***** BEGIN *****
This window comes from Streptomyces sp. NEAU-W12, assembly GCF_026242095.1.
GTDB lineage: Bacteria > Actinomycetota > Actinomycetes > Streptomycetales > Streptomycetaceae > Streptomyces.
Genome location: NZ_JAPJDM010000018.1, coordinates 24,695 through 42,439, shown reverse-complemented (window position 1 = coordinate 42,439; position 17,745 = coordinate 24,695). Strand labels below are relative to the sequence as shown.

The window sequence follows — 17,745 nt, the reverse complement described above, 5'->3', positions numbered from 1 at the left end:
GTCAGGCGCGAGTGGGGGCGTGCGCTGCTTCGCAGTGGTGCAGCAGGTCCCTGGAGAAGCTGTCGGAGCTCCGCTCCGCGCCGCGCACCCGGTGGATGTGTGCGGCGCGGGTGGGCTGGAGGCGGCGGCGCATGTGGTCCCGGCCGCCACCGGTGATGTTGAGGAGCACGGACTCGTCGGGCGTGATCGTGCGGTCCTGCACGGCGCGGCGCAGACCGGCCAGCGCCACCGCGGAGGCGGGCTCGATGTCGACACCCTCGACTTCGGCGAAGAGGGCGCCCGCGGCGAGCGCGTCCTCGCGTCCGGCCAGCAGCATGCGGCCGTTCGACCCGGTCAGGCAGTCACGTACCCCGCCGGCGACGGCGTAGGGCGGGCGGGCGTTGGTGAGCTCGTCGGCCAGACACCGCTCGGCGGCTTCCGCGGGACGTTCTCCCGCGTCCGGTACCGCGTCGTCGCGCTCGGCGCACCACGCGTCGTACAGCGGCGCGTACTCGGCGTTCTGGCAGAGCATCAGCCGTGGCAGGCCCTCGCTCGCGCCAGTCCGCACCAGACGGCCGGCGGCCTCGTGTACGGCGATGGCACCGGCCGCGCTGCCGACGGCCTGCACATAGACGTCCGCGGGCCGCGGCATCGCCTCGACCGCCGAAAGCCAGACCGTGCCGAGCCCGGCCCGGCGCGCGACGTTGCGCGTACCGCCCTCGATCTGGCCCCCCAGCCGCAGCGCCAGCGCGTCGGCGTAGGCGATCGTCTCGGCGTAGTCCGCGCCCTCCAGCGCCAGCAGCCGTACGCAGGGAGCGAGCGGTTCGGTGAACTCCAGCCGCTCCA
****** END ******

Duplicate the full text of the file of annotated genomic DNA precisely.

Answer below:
This window comes from Streptomyces sp. NEAU-W12, assembly GCF_026242095.1.
GTDB lineage: Bacteria > Actinomycetota > Actinomycetes > Streptomycetales > Streptomycetaceae > Streptomyces.
Genome location: NZ_JAPJDM010000018.1, coordinates 24,695 through 42,439, shown reverse-complemented (window position 1 = coordinate 42,439; position 17,745 = coordinate 24,695). Strand labels below are relative to the sequence as shown.

The window sequence follows — 17,745 nt, the reverse complement described above, 5'->3', positions numbered from 1 at the left end:
GTCAGGCGCGAGTGGGGGCGTGCGCTGCTTCGCAGTGGTGCAGCAGGTCCCTGGAGAAGCTGTCGGAGCTCCGCTCCGCGCCGCGCACCCGGTGGATGTGTGCGGCGCGGGTGGGCTGGAGGCGGCGGCGCATGTGGTCCCGGCCGCCACCGGTGATGTTGAGGAGCACGGACTCGTCGGGCGTGATCGTGCGGTCCTGCACGGCGCGGCGCAGACCGGCCAGCGCCACCGCGGAGGCGGGCTCGATGTCGACACCCTCGACTTCGGCGAAGAGGGCGCCCGCGGCGAGCGCGTCCTCGCGTCCGGCCAGCAGCATGCGGCCGTTCGACCCGGTCAGGCAGTCACGTACCCCGCCGGCGACGGCGTAGGGCGGGCGGGCGTTGGTGAGCTCGTCGGCCAGACACCGCTCGGCGGCTTCCGCGGGACGTTCTCCCGCGTCCGGTACCGCGTCGTCGCGCTCGGCGCACCACGCGTCGTACAGCGGCGCGTACTCGGCGTTCTGGCAGAGCATCAGCCGTGGCAGGCCCTCGCTCGCGCCAGTCCGCACCAGACGGCCGGCGGCCTCGTGTACGGCGATGGCACCGGCCGCGCTGCCGACGGCCTGCACATAGACGTCCGCGGGCCGCGGCATCGCCTCGACCGCCGAAAGCCAGACCGTGCCGAGCCCGGCCCGGCGCGCGACGTTGCGCGTACCGCCCTCGATCTGGCCCCCCAGCCGCAGCGCCAGCGCGTCGGCGTAGGCGATCGTCTCGGCGTAGTCCGCGCCCTCCAGCGCCAGCAGCCGTACGCAGGGAGCGAGCGGTTCGGTGAACTCCAGCCGCTCCA